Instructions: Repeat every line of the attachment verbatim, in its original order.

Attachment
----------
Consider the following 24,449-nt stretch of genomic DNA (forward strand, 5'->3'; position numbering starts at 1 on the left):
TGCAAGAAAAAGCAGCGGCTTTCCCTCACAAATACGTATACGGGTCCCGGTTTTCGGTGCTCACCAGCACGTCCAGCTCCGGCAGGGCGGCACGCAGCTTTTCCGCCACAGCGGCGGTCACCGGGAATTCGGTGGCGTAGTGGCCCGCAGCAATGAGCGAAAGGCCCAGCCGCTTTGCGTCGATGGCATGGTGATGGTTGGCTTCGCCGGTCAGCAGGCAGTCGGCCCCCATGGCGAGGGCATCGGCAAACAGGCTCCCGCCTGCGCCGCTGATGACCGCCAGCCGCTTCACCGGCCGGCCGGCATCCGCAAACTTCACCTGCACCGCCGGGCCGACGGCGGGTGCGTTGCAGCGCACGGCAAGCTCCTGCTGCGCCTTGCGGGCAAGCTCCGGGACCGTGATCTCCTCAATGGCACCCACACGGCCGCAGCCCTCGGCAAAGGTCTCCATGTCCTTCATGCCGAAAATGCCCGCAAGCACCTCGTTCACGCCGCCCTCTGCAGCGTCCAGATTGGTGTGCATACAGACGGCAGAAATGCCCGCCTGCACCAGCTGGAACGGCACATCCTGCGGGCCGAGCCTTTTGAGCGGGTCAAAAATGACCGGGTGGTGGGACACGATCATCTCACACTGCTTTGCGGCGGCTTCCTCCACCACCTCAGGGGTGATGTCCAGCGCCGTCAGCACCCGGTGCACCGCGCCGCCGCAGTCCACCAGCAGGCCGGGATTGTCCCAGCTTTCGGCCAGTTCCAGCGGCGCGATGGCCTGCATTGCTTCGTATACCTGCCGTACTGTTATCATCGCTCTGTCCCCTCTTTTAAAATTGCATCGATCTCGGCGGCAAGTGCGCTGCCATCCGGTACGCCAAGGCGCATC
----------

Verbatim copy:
Consider the following 24,449-nt stretch of genomic DNA (forward strand, 5'->3'; position numbering starts at 1 on the left):
TGCAAGAAAAAGCAGCGGCTTTCCCTCACAAATACGTATACGGGTCCCGGTTTTCGGTGCTCACCAGCACGTCCAGCTCCGGCAGGGCGGCACGCAGCTTTTCCGCCACAGCGGCGGTCACCGGGAATTCGGTGGCGTAGTGGCCCGCAGCAATGAGCGAAAGGCCCAGCCGCTTTGCGTCGATGGCATGGTGATGGTTGGCTTCGCCGGTCAGCAGGCAGTCGGCCCCCATGGCGAGGGCATCGGCAAACAGGCTCCCGCCTGCGCCGCTGATGACCGCCAGCCGCTTCACCGGCCGGCCGGCATCCGCAAACTTCACCTGCACCGCCGGGCCGACGGCGGGTGCGTTGCAGCGCACGGCAAGCTCCTGCTGCGCCTTGCGGGCAAGCTCCGGGACCGTGATCTCCTCAATGGCACCCACACGGCCGCAGCCCTCGGCAAAGGTCTCCATGTCCTTCATGCCGAAAATGCCCGCAAGCACCTCGTTCACGCCGCCCTCTGCAGCGTCCAGATTGGTGTGCATACAGACGGCAGAAATGCCCGCCTGCACCAGCTGGAACGGCACATCCTGCGGGCCGAGCCTTTTGAGCGGGTCAAAAATGACCGGGTGGTGGGACACGATCATCTCACACTGCTTTGCGGCGGCTTCCTCCACCACCTCAGGGGTGATGTCCAGCGCCGTCAGCACCCGGTGCACCGCGCCGCCGCAGTCCACCAGCAGGCCGGGATTGTCCCAGCTTTCGGCCAGTTCCAGCGGCGCGATGGCCTGCATTGCTTCGTATACCTGCCGTACTGTTATCATCGCTCTGTCCCCTCTTTTAAAATTGCATCGATCTCGGCGGCAAGTGCGCTGCCATCCGGTACGCCAAGGCGCATC